Pat Murphy tells us how they welcome deportees, refugees, and migrants.
Be alert in the face of the swell of racism and xenophobia, even among Catholics! This is the warning of Fr. Pat Murphy, a priest who was born in New York, but who lives on the border between Mexico and the United States of America, in Tijuana, where the Scalabrinian priests take in deportees. When you listen to Fr. Pat, you understand immediately that building walls isn’t a solution at all. These days, he has been at the SCALA (Latin American Catechetical Society) catechetical conference at Boston college, where Aleteia was able to interview him.
Migrant, deportee, refugee … What’s the difference among them, when they arrive at the Casa del Migrante (“House of the Migrant”)?
To begin with, I’ll define the three words, from the perspective of Casa del Migrante. We understand a migrant to be any person who has left his place of origin—whether it be for economic motives, or due to violence, lack of opportunity, poverty, natural disasters, or political instability, among others—with the goal of settling in another place, seeking a better quality of life for himself and his family.
Deportee: Any Mexican who has lived in the United States or who has tried to cross the border, undocumented in either case, and who has been detained and deported by American migration authorities, whether the deportee has returned voluntarily or was expelled immediately.
Refugee: any person who is not Mexican and who has been recognized by Mexican migration authorities as a “refugee,” with the understanding that he or she cannot return to her country of origin because her life is in danger, whether because of her race, religion, nationality, gender, belonging to a determined social group, or political opinions.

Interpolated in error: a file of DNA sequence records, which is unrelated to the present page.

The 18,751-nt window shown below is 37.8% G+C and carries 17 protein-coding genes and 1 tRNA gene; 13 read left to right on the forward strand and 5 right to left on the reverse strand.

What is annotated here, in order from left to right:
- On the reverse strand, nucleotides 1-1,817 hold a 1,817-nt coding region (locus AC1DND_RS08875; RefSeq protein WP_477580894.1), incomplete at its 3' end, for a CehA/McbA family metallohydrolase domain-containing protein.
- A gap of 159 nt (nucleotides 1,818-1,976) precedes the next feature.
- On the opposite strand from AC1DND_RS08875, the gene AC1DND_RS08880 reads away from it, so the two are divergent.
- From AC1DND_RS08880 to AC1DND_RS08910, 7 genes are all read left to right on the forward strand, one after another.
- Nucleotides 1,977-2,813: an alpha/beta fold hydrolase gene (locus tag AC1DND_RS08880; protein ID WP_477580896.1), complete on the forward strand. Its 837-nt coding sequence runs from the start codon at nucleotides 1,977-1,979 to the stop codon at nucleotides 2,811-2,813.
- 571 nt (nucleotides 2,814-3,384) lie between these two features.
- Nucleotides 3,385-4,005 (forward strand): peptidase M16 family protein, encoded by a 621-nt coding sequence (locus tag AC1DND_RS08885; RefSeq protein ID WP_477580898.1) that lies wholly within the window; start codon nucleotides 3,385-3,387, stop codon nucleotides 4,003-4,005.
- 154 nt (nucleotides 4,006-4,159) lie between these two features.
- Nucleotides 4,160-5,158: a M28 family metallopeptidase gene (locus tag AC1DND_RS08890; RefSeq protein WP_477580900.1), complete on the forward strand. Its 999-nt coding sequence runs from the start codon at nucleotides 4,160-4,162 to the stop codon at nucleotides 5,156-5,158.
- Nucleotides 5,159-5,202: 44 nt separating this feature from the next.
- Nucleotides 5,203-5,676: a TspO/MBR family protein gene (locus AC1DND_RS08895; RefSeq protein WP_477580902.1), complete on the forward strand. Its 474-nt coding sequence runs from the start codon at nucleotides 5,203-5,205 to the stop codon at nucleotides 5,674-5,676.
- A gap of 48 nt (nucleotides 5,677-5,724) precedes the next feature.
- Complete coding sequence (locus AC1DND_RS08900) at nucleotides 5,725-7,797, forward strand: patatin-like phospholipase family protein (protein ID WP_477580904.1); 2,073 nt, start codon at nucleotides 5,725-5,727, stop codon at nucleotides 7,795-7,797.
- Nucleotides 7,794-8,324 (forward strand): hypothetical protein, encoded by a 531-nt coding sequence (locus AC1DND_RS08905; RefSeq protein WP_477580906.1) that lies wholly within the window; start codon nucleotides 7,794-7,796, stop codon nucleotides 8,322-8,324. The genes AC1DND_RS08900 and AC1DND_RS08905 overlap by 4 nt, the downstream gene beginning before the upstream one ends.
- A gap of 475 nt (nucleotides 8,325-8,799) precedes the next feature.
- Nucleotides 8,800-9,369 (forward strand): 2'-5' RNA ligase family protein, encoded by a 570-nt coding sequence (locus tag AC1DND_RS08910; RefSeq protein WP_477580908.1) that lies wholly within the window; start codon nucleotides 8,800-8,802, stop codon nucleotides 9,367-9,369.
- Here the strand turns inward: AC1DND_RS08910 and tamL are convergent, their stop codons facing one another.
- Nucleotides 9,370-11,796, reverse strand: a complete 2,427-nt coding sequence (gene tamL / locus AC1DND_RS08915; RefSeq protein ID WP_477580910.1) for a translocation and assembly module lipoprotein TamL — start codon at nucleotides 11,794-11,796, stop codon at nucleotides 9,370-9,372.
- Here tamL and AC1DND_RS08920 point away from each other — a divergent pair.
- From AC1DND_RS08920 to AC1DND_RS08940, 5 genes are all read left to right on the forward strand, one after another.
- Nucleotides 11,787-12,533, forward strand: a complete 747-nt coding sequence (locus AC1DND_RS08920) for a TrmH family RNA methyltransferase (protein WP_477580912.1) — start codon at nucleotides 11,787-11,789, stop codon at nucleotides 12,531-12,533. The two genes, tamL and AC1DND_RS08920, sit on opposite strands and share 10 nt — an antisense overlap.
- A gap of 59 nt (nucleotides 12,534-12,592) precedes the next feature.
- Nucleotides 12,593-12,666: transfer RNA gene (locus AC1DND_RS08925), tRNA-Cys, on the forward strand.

In our case, 90 percent of the people we serve are migrants deported from the USA. Many were arrested for minor offenses; others were deported after completing their jail sentences, and still others were detained during their attempt to cross the border without documents. Some are also Mexicans traveling from the south of Mexico, who are trying to settle in Tijuana or cross into the United States.
Some people you take in are from Central America.
Right. The remaining 10 percent consists of foreigners, mostly from Central America, who are fleeing violence in their countries of origin. Some are undocumented, and others have already been officially recognized as “refugees” and have a Mexican residence permit or a visa for humanitarian reasons. A few others have arrived from African nations (Congo, Ghana, Nigeria, and Sierra Leone, among others).
The situation of the Haitians is a special problem; they are not “refugees” as such, because they have not been recognized by the authorities under that title. They all arrived a year ago without documents, and now, those who decided to stay in Tijuana have done the paperwork to obtain a visa to be able to reside there legally.
And all of this is free?